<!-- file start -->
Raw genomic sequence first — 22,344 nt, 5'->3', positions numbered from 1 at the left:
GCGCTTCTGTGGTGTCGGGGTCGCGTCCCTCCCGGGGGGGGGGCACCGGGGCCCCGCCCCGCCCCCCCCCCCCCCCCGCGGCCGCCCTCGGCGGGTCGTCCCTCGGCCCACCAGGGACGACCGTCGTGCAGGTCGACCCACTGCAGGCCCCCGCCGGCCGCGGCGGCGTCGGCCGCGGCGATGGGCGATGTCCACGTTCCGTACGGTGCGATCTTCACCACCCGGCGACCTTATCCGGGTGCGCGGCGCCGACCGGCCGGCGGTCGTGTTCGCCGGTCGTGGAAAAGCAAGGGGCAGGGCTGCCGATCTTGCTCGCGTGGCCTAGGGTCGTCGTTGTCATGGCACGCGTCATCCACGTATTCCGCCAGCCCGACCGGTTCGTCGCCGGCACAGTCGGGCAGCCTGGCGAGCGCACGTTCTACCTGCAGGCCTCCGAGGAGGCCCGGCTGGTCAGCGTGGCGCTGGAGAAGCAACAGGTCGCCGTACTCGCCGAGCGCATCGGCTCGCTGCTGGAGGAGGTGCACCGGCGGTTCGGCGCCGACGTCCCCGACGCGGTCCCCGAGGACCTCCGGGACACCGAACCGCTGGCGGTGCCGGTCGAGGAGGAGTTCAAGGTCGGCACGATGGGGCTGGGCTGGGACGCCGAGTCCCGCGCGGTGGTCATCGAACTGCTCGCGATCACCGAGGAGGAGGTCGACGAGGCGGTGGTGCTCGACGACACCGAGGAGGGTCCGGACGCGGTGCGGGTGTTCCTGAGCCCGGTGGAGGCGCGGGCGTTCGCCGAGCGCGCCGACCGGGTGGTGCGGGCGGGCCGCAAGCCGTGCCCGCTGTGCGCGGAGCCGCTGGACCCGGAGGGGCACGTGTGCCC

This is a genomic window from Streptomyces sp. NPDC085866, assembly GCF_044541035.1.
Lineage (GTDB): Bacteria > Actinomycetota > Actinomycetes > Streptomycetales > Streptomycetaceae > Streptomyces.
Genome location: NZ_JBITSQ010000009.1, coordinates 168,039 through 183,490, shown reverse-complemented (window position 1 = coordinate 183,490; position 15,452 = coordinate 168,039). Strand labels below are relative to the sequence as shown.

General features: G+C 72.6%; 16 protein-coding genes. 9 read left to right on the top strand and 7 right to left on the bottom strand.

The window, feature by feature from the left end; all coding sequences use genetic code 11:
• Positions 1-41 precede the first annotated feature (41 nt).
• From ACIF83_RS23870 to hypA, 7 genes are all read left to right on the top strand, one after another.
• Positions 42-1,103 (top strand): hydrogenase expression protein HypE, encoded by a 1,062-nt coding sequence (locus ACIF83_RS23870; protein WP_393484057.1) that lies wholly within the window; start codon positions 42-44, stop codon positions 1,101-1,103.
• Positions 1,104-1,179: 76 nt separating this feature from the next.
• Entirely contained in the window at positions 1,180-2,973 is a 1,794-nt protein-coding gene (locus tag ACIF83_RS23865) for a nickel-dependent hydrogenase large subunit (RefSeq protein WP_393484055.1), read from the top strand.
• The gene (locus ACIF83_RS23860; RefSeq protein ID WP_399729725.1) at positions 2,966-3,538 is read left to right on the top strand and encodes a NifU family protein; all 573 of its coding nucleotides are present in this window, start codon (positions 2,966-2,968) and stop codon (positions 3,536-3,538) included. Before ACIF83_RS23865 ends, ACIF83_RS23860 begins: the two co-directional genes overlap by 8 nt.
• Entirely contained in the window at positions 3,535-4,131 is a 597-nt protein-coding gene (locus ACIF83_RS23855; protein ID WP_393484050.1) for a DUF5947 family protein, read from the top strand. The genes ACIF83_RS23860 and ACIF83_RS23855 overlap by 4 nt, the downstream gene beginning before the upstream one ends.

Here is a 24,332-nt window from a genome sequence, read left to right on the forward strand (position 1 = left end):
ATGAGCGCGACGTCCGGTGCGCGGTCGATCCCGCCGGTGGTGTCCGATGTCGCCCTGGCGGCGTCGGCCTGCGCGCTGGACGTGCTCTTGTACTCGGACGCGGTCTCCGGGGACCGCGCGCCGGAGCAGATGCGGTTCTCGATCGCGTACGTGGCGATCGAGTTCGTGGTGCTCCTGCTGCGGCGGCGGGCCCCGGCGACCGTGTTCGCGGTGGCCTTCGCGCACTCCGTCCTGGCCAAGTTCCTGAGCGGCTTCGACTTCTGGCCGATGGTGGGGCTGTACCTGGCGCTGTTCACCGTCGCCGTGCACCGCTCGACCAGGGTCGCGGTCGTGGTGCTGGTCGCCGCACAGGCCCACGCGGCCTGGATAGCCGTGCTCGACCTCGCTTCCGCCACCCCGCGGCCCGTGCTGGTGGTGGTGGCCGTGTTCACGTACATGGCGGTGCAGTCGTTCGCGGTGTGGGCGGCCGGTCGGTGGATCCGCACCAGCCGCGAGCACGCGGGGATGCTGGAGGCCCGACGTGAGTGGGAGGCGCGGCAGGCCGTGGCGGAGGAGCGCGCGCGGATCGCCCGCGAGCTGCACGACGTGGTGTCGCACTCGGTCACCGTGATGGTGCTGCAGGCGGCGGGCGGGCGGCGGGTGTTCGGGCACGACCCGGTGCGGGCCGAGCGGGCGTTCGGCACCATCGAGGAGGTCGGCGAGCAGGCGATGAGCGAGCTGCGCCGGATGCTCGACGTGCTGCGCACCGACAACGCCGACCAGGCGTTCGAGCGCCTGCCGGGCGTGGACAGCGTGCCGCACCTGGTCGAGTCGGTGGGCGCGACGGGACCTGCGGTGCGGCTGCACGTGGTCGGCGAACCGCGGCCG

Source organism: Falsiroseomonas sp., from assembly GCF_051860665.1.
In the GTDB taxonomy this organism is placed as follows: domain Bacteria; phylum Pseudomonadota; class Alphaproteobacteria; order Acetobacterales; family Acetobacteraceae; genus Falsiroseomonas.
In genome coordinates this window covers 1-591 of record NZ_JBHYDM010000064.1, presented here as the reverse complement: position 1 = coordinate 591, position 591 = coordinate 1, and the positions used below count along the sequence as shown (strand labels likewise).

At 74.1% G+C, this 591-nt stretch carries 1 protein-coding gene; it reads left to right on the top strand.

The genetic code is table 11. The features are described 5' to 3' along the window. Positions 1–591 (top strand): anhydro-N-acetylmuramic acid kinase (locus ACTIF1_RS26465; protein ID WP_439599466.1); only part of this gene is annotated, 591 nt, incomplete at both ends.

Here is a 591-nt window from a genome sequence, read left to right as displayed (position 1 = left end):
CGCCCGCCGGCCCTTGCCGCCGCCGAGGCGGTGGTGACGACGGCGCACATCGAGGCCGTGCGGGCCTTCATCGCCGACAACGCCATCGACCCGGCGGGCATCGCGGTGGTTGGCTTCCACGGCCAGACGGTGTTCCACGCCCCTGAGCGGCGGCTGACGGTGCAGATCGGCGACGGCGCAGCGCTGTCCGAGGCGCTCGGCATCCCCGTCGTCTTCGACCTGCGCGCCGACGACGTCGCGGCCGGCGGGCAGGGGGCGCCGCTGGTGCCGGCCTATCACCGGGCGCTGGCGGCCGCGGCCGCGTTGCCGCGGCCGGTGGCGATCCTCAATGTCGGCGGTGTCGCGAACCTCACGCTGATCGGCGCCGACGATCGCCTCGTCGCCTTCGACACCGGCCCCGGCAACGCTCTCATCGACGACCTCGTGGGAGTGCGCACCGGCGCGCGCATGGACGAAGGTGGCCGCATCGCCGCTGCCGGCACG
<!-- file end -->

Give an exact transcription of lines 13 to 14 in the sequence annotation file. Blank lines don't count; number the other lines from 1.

• The gene (locus ACIF83_RS23860; RefSeq protein ID WP_399729725.1) at positions 2,966-3,538 is read left to right on the top strand and encodes a NifU family protein; all 573 of its coding nucleotides are present in this window, start codon (positions 2,966-2,968) and stop codon (positions 3,536-3,538) included. Before ACIF83_RS23865 ends, ACIF83_RS23860 begins: the two co-directional genes overlap by 8 nt.
• Entirely contained in the window at positions 3,535-4,131 is a 597-nt protein-coding gene (locus ACIF83_RS23855; protein ID WP_393484050.1) for a DUF5947 family protein, read from the top strand. The genes ACIF83_RS23860 and ACIF83_RS23855 overlap by 4 nt, the downstream gene beginning before the upstream one ends.